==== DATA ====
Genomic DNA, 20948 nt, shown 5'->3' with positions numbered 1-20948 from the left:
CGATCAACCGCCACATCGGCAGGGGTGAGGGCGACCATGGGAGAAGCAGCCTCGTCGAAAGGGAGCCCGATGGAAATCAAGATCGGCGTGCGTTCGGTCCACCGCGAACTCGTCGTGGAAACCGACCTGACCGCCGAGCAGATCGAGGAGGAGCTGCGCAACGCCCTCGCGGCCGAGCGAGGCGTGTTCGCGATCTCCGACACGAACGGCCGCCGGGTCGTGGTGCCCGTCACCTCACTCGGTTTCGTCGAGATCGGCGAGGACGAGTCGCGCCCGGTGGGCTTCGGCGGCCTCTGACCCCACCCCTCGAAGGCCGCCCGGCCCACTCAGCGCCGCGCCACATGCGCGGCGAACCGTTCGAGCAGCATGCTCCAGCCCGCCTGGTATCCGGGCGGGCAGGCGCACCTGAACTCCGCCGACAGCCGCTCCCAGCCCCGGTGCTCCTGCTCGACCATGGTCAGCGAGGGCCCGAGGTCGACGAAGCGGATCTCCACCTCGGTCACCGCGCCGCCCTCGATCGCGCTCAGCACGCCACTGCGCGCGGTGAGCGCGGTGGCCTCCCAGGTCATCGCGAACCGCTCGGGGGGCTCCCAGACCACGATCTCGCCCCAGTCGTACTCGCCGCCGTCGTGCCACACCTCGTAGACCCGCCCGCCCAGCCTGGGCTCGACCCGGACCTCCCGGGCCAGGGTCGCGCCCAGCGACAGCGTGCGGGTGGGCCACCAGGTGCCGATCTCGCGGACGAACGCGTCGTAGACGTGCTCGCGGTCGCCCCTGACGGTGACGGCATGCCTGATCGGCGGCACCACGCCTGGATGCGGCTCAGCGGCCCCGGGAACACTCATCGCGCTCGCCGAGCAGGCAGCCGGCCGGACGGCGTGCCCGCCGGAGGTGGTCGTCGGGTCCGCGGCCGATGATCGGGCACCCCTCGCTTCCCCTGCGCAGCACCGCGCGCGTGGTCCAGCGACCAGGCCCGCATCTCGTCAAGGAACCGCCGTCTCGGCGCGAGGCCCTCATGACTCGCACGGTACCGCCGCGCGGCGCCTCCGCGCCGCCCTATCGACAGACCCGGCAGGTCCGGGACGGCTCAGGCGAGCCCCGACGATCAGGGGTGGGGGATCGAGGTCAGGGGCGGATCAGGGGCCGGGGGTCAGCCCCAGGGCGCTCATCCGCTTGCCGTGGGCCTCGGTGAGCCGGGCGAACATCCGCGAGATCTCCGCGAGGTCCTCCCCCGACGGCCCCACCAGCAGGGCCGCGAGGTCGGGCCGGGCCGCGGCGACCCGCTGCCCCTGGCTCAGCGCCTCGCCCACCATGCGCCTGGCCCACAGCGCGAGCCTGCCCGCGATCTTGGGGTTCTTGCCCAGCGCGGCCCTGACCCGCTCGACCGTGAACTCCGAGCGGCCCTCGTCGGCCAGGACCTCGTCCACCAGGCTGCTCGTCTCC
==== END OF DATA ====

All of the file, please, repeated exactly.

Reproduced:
Genomic DNA, 20948 nt, shown 5'->3' with positions numbered 1-20948 from the left:
CGATCAACCGCCACATCGGCAGGGGTGAGGGCGACCATGGGAGAAGCAGCCTCGTCGAAAGGGAGCCCGATGGAAATCAAGATCGGCGTGCGTTCGGTCCACCGCGAACTCGTCGTGGAAACCGACCTGACCGCCGAGCAGATCGAGGAGGAGCTGCGCAACGCCCTCGCGGCCGAGCGAGGCGTGTTCGCGATCTCCGACACGAACGGCCGCCGGGTCGTGGTGCCCGTCACCTCACTCGGTTTCGTCGAGATCGGCGAGGACGAGTCGCGCCCGGTGGGCTTCGGCGGCCTCTGACCCCACCCCTCGAAGGCCGCCCGGCCCACTCAGCGCCGCGCCACATGCGCGGCGAACCGTTCGAGCAGCATGCTCCAGCCCGCCTGGTATCCGGGCGGGCAGGCGCACCTGAACTCCGCCGACAGCCGCTCCCAGCCCCGGTGCTCCTGCTCGACCATGGTCAGCGAGGGCCCGAGGTCGACGAAGCGGATCTCCACCTCGGTCACCGCGCCGCCCTCGATCGCGCTCAGCACGCCACTGCGCGCGGTGAGCGCGGTGGCCTCCCAGGTCATCGCGAACCGCTCGGGGGGCTCCCAGACCACGATCTCGCCCCAGTCGTACTCGCCGCCGTCGTGCCACACCTCGTAGACCCGCCCGCCCAGCCTGGGCTCGACCCGGACCTCCCGGGCCAGGGTCGCGCCCAGCGACAGCGTGCGGGTGGGCCACCAGGTGCCGATCTCGCGGACGAACGCGTCGTAGACGTGCTCGCGGTCGCCCCTGACGGTGACGGCATGCCTGATCGGCGGCACCACGCCTGGATGCGGCTCAGCGGCCCCGGGAACACTCATCGCGCTCGCCGAGCAGGCAGCCGGCCGGACGGCGTGCCCGCCGGAGGTGGTCGTCGGGTCCGCGGCCGATGATCGGGCACCCCTCGCTTCCCCTGCGCAGCACCGCGCGCGTGGTCCAGCGACCAGGCCCGCATCTCGTCAAGGAACCGCCGTCTCGGCGCGAGGCCCTCATGACTCGCACGGTACCGCCGCGCGGCGCCTCCGCGCCGCCCTATCGACAGACCCGGCAGGTCCGGGACGGCTCAGGCGAGCCCCGACGATCAGGGGTGGGGGATCGAGGTCAGGGGCGGATCAGGGGCCGGGGGTCAGCCCCAGGGCGCTCATCCGCTTGCCGTGGGCCTCGGTGAGCCGGGCGAACATCCGCGAGATCTCCGCGAGGTCCTCCCCCGACGGCCCCACCAGCAGGGCCGCGAGGTCGGGCCGGGCCGCGGCGACCCGCTGCCCCTGGCTCAGCGCCTCGCCCACCATGCGCCTGGCCCACAGCGCGAGCCTGCCCGCGATCTTGGGGTTCTTGCCCAGCGCGGCCCTGACCCGCTCGACCGTGAACTCCGAGCGGCCCTCGTCGGCCAGGACCTCGTCCACCAGGCTGCTCGTCTCC